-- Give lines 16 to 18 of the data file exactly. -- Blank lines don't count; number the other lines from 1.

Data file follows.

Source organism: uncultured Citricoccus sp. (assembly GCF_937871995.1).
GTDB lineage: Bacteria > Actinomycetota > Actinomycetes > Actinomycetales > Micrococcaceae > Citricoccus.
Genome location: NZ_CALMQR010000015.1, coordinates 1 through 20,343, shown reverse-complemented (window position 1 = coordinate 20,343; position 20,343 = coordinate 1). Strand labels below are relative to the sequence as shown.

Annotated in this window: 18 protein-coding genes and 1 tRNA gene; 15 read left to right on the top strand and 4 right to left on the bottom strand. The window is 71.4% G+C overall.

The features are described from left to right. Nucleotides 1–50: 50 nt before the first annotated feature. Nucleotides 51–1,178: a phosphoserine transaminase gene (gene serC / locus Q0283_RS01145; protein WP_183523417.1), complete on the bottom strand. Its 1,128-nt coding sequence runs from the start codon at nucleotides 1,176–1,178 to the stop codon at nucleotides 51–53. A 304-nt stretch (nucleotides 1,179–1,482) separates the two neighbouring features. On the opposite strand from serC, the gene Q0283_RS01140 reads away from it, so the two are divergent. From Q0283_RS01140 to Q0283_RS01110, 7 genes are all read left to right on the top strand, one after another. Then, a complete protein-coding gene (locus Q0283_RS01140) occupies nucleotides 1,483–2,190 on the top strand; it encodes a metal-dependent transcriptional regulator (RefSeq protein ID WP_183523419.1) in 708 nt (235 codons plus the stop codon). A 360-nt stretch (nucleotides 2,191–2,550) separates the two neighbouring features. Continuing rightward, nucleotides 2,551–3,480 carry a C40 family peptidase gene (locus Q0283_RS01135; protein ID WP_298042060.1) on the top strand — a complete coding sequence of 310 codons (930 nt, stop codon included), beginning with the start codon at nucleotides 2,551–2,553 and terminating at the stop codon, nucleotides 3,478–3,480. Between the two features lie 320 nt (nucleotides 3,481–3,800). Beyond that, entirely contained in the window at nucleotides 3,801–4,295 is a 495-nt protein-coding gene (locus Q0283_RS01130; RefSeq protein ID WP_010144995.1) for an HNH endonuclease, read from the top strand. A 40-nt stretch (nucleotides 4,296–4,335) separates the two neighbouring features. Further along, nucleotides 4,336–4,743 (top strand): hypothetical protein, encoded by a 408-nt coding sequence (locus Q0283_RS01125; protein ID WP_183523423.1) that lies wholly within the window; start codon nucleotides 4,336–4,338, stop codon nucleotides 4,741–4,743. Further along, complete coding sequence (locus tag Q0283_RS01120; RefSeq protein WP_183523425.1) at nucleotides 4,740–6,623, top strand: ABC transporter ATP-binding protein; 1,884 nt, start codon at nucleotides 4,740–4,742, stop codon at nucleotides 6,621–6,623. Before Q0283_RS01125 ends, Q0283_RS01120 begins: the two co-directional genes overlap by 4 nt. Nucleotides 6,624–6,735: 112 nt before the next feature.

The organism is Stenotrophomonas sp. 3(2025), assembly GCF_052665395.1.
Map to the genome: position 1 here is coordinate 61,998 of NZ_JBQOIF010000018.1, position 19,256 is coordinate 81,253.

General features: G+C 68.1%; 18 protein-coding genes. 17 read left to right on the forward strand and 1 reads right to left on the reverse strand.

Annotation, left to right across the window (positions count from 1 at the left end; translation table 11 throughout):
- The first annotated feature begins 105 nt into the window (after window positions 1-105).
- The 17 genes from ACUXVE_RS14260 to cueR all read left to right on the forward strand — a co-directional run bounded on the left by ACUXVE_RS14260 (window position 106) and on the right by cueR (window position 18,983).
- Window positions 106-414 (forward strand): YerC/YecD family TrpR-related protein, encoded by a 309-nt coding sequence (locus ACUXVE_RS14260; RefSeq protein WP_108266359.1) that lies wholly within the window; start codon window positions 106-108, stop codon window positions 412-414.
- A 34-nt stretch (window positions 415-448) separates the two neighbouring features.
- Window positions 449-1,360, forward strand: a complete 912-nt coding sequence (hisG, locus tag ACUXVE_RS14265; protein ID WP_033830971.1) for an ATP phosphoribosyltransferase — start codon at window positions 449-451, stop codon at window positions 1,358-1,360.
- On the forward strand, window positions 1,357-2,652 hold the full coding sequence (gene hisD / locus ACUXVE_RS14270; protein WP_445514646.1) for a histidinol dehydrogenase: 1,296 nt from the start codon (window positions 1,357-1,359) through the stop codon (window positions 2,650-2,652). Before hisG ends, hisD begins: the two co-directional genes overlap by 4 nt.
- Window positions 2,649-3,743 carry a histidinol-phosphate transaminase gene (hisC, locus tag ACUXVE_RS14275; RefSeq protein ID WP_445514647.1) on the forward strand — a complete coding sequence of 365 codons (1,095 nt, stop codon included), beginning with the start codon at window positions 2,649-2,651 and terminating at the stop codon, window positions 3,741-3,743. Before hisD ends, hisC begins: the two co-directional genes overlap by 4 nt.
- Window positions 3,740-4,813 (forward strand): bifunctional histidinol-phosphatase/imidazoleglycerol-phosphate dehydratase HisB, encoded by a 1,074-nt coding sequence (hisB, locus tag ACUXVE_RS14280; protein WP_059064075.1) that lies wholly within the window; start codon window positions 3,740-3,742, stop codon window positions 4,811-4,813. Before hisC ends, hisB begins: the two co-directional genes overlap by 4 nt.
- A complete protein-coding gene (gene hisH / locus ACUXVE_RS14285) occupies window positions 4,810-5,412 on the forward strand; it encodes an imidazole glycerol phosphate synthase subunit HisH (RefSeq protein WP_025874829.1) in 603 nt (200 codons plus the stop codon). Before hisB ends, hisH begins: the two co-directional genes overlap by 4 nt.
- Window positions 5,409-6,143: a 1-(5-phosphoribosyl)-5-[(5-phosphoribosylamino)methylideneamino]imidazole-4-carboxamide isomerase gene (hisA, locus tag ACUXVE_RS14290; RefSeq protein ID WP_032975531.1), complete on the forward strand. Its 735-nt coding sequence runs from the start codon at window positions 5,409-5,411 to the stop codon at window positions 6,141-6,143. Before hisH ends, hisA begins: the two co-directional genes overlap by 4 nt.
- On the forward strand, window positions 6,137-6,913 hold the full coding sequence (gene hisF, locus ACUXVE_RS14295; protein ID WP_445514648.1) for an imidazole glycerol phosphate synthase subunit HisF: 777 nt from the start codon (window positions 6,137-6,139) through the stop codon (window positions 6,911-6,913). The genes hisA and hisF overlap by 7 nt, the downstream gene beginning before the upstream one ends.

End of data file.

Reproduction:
- Window positions 2,649-3,743 carry a histidinol-phosphate transaminase gene (hisC, locus tag ACUXVE_RS14275; RefSeq protein ID WP_445514647.1) on the forward strand — a complete coding sequence of 365 codons (1,095 nt, stop codon included), beginning with the start codon at window positions 2,649-2,651 and terminating at the stop codon, window positions 3,741-3,743. Before hisD ends, hisC begins: the two co-directional genes overlap by 4 nt.
- Window positions 3,740-4,813 (forward strand): bifunctional histidinol-phosphatase/imidazoleglycerol-phosphate dehydratase HisB, encoded by a 1,074-nt coding sequence (hisB, locus tag ACUXVE_RS14280; protein WP_059064075.1) that lies wholly within the window; start codon window positions 3,740-3,742, stop codon window positions 4,811-4,813. Before hisC ends, hisB begins: the two co-directional genes overlap by 4 nt.
- A complete protein-coding gene (gene hisH / locus ACUXVE_RS14285) occupies window positions 4,810-5,412 on the forward strand; it encodes an imidazole glycerol phosphate synthase subunit HisH (RefSeq protein WP_025874829.1) in 603 nt (200 codons plus the stop codon). Before hisB ends, hisH begins: the two co-directional genes overlap by 4 nt.